Four, the Orlando killer must also be framed within the broader framework of an unstable people and a dysfunctional law and order system that the US is also now witnessing. The American society has been exposed to an unprecedented number of horrific campus deaths. And the irony is that lethal weapons are easily available in an environment of rising emotional dysfunctionality. The American gun lobby appears undefeatable. Because of the influence of the National Rifle Association, Obama says he can’t prohibit American citizens who visit Daesh websites from buying guns – even though he can put them on the ‘no-fly list.’

Finally, a fact often overlooked is that the post-Afghan resistance world will never be the same. The Afghan resistance prompted by the Soviet invasion has deeply influenced the toolkit of the subjugated and the resentful. The Washington-Rawalpindi led project of ‘Islamisation’, militarisation and subsequent brutalisation of the Afghan resistance acquired a global appeal, almost into timelessness. Just as Washington believed it could bomb states and societies into democratisation, it believed it could use this specious Islamic-jihad to settle scores with the Soviets over the Vietnam defeat.

Since then the ‘jihad’ became a currency for settling scores with the ‘other’ – first as the mujahideen and later after morphing into the Taliban, TTP, Al-Qaeda, Al-Nusra, Daesh etc. Far beyond the proxy play by Pakistan, these groups have abiding global traction.

From the weapon of the collective, this specious ‘Islamic-jihad’ has become the weapon of the resentful individual. In an increasingly turbulent world, made dysfunctional by reactive politics, there is a platform available to every individual sitting at his/her keyboard. Hence, the paradox of the digital era is the concurrent bonding and the atomisation of society. In both cases, the specious Islamic-jihad becomes the weapon of the resentful.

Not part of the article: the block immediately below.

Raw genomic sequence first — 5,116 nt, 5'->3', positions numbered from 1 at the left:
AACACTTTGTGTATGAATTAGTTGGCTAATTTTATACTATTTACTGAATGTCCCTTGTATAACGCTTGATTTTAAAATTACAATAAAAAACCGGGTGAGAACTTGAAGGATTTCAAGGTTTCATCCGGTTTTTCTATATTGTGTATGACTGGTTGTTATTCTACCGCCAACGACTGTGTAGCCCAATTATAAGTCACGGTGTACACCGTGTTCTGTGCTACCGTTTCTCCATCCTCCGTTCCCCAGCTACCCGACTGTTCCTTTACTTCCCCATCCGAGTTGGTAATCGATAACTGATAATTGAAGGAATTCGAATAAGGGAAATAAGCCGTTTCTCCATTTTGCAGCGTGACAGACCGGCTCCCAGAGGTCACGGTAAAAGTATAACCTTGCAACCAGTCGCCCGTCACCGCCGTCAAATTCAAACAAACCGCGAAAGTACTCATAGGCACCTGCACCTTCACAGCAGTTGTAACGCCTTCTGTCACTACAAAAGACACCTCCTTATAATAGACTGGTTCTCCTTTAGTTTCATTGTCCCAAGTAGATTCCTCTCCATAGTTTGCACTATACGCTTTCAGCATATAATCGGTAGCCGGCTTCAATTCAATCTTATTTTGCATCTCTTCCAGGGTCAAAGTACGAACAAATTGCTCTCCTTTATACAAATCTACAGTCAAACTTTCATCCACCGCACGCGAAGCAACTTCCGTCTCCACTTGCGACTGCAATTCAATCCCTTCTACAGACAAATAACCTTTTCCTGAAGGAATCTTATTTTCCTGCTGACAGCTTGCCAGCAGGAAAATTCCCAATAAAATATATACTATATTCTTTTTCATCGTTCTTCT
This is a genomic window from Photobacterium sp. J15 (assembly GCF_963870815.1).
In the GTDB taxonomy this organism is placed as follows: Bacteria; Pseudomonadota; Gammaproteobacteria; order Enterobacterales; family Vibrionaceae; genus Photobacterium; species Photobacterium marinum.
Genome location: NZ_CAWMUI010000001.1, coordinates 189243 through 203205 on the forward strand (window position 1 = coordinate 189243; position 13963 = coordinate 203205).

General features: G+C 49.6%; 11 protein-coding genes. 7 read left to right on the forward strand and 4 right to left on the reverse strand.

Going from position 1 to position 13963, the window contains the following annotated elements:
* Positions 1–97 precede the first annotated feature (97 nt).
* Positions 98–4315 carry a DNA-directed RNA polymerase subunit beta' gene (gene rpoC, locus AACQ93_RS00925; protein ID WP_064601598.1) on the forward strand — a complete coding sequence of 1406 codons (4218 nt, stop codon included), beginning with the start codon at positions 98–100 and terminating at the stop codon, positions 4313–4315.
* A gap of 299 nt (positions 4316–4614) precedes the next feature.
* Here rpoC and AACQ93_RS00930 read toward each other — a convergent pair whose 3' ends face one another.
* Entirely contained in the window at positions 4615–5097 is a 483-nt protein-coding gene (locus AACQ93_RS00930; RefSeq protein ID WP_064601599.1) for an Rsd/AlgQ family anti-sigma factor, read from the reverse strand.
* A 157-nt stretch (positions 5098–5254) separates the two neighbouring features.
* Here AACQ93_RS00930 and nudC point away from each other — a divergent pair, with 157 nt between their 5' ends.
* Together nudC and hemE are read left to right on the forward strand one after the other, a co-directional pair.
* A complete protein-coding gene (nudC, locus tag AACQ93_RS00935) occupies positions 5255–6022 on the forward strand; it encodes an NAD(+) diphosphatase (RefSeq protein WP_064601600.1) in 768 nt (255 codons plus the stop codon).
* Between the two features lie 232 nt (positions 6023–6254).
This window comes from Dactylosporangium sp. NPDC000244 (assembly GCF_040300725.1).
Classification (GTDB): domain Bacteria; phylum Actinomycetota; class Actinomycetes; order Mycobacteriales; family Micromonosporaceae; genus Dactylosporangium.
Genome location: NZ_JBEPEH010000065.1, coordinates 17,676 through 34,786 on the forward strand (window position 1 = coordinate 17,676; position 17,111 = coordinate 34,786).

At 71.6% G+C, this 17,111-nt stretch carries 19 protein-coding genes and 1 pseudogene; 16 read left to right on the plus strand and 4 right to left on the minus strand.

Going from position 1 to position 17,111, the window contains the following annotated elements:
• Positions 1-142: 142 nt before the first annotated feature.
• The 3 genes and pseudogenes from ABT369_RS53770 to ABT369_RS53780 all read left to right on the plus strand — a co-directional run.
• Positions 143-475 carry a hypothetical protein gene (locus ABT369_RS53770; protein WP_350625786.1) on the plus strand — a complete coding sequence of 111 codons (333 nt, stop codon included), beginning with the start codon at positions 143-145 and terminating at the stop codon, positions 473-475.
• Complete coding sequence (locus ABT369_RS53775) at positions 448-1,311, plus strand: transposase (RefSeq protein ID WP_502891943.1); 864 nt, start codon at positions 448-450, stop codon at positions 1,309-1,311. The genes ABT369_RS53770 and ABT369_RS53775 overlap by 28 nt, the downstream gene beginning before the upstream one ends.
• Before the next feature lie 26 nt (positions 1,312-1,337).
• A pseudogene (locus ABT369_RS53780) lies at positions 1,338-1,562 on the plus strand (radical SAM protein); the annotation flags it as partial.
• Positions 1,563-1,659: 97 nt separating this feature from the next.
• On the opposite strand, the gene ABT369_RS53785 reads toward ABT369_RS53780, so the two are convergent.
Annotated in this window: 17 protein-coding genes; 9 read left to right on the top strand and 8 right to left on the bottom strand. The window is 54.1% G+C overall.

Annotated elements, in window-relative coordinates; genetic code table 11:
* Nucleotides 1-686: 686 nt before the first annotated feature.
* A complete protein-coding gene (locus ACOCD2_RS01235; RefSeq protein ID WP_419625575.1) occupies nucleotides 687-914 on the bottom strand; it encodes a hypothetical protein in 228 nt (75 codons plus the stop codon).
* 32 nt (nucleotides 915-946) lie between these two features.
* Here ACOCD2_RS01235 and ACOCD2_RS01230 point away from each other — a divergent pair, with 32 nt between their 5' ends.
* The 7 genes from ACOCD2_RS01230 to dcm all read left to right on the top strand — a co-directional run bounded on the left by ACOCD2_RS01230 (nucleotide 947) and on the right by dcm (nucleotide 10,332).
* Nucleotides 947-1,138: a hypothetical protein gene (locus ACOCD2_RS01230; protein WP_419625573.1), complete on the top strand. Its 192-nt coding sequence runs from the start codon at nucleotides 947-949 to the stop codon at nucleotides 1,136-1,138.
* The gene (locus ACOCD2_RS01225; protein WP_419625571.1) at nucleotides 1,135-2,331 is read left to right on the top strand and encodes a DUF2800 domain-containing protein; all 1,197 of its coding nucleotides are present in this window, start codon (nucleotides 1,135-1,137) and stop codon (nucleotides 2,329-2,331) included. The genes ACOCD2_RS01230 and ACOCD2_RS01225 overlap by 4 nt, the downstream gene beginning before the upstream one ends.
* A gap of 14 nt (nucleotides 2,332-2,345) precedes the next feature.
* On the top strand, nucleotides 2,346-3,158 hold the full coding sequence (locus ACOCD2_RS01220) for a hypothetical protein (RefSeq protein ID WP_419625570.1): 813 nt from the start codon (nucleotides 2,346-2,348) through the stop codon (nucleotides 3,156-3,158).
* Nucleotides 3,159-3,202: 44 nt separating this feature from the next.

From the unstable killer in Orlando to the Boko Haram, from the man who reached out to kill the German photographer to those who planned 9/11 to the ones who attacked Pakistanis at a funeral procession to those who butchered the little children at APS Peshawar – shorn of all the symbolism of religion, this spurious jihad seeks to destroy and disrupt the ‘other’. The destabilised and the resentful, irrespective of their racial or religious denomination, may dig into the tool-kit of the spurious jihad to respond in dangerous and deadly ways.

Broadly, the twenty-first century is the century of the disruption, decadence and destruction of society and state within the Muslim world by Western states and degenerate Muslim rulers. Little surprise that the deadliest responses come from those who have been tormented the most by their own regimes and by global players.

It is the paradox of our times that, while technology appears to be increasingly hijacking space previously available to peoples’ interaction, the processing of human feelings, the ability to embrace human sensitivity, the slighted human spirit stills dominates the arena. Even if hungry and snubbed, the spirit remains irrepressible and uses dark technology to pay back society. Undefeated but distorted, the spirit hits back in blood and blades.

Note the paradox of the suicide bomber. In using death as his primary weapon, he neutralises the force of weapons that give to the adversary the message: we’ll kill you if you don’t listen. The bombers, though mercifully tiny in number, seem to have stood the conventional security paradigm on its head. New ways of understanding and exercising and acquiring authority and legitimacy are now needed. Are we up to this task?

The writer is a senior journalist.

Email: [email protected]

Twitter: @nasimzehra